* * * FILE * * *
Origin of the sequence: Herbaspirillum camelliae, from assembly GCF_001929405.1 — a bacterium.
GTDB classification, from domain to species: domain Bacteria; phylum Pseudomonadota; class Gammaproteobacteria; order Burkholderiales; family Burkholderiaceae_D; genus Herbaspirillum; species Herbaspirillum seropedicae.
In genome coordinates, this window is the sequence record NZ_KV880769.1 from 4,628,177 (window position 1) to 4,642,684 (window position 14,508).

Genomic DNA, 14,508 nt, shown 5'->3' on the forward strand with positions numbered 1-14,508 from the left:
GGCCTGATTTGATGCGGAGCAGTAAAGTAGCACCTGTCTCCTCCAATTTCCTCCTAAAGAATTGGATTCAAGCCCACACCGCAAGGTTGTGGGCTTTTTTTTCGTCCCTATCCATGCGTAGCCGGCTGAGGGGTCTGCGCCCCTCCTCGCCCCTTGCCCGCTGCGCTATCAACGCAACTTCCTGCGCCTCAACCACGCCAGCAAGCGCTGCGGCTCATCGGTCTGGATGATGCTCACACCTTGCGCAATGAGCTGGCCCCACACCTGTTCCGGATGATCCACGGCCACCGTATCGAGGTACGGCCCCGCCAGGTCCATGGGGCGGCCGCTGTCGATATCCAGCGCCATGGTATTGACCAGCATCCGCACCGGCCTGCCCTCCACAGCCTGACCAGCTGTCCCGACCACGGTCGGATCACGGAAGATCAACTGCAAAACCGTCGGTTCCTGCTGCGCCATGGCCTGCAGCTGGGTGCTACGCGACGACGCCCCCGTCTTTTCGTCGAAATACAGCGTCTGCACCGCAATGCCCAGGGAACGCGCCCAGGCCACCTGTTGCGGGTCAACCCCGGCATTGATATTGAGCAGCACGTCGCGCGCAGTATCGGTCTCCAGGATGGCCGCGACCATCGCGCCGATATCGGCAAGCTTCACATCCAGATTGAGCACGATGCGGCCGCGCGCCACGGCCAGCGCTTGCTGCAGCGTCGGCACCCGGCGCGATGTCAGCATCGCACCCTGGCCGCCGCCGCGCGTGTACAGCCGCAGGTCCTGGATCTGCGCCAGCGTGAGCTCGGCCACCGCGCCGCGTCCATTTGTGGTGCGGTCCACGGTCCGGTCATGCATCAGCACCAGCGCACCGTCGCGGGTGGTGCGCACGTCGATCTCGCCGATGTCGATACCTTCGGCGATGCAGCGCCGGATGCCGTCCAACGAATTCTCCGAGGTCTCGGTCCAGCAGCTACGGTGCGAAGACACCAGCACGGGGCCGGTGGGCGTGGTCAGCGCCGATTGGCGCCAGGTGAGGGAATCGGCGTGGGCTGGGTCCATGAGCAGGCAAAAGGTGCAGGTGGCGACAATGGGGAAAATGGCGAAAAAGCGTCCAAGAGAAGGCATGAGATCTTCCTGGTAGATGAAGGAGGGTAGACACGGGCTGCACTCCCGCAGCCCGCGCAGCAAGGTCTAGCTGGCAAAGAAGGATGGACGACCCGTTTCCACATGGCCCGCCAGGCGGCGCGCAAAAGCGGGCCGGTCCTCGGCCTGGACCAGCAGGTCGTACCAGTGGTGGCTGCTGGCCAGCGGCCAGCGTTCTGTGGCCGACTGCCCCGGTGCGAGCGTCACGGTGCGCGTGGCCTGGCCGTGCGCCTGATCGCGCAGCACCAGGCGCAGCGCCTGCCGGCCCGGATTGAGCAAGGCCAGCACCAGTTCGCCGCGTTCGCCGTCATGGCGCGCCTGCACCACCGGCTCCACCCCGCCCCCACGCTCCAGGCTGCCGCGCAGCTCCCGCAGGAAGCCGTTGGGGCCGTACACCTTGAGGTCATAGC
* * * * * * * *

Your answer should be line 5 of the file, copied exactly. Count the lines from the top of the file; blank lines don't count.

GGCCTGATTTGATGCGGAGCAGTAAAGTAGCACCTGTCTCCTCCAATTTCCTCCTAAAGAATTGGATTCAAGCCCACACCGCAAGGTTGTGGGCTTTTTTTTCGTCCCTATCCATGCGTAGCCGGCTGAGGGGTCTGCGCCCCTCCTCGCCCCTTGCCCGCTGCGCTATCAACGCAACTTCCTGCGCCTCAACCACGCCAGCAAGCGCTGCGGCTCATCGGTCTGGATGATGCTCACACCTTGCGCAATGAGCTGGCCCCACACCTGTTCCGGATGATCCACGGCCACCGTATCGAGGTACGGCCCCGCCAGGTCCATGGGGCGGCCGCTGTCGATATCCAGCGCCATGGTATTGACCAGCATCCGCACCGGCCTGCCCTCCACAGCCTGACCAGCTGTCCCGACCACGGTCGGATCACGGAAGATCAACTGCAAAACCGTCGGTTCCTGCTGCGCCATGGCCTGCAGCTGGGTGCTACGCGACGACGCCCCCGTCTTTTCGTCGAAATACAGCGTCTGCACCGCAATGCCCAGGGAACGCGCCCAGGCCACCTGTTGCGGGTCAACCCCGGCATTGATATTGAGCAGCACGTCGCGCGCAGTATCGGTCTCCAGGATGGCCGCGACCATCGCGCCGATATCGGCAAGCTTCACATCCAGATTGAGCACGATGCGGCCGCGCGCCACGGCCAGCGCTTGCTGCAGCGTCGGCACCCGGCGCGATGTCAGCATCGCACCCTGGCCGCCGCCGCGCGTGTACAGCCGCAGGTCCTGGATCTGCGCCAGCGTGAGCTCGGCCACCGCGCCGCGTCCATTTGTGGTGCGGTCCACGGTCCGGTCATGCATCAGCACCAGCGCACCGTCGCGGGTGGTGCGCACGTCGATCTCGCCGATGTCGATACCTTCGGCGATGCAGCGCCGGATGCCGTCCAACGAATTCTCCGAGGTCTCGGTCCAGCAGCTACGGTGCGAAGACACCAGCACGGGGCCGGTGGGCGTGGTCAGCGCCGATTGGCGCCAGGTGAGGGAATCGGCGTGGGCTGGGTCCATGAGCAGGCAAAAGGTGCAGGTGGCGACAATGGGGAAAATGGCGAAAAAGCGTCCAAGAGAAGGCATGAGATCTTCCTGGTAGATGAAGGAGGGTAGACACGGGCTGCACTCCCGCAGCCCGCGCAGCAAGGTCTAGCTGGCAAAGAAGGATGGACGACCCGTTTCCACATGGCCCGCCAGGCGGCGCGCAAAAGCGGGCCGGTCCTCGGCCTGGACCAGCAGGTCGTACCAGTGGTGGCTGCTGGCCAGCGGCCAGCGTTCTGTGGCCGACTGCCCCGGTGCGAGCGTCACGGTGCGCGTGGCCTGGCCGTGCGCCTGATCGCGCAGCACCAGGCGCAGCGCCTGCCGGCCCGGATTGAGCAAGGCCAGCACCAGTTCGCCGCGTTCGCCGTCATGGCGCGCCTGCACCACCGGCTCCACCCCGCCCCCACGCTCCAGGCTGCCGCGCAGCTCCCGCAGGAAGCCGTTGGGGCCGTACACCTTGAGGTCATAGC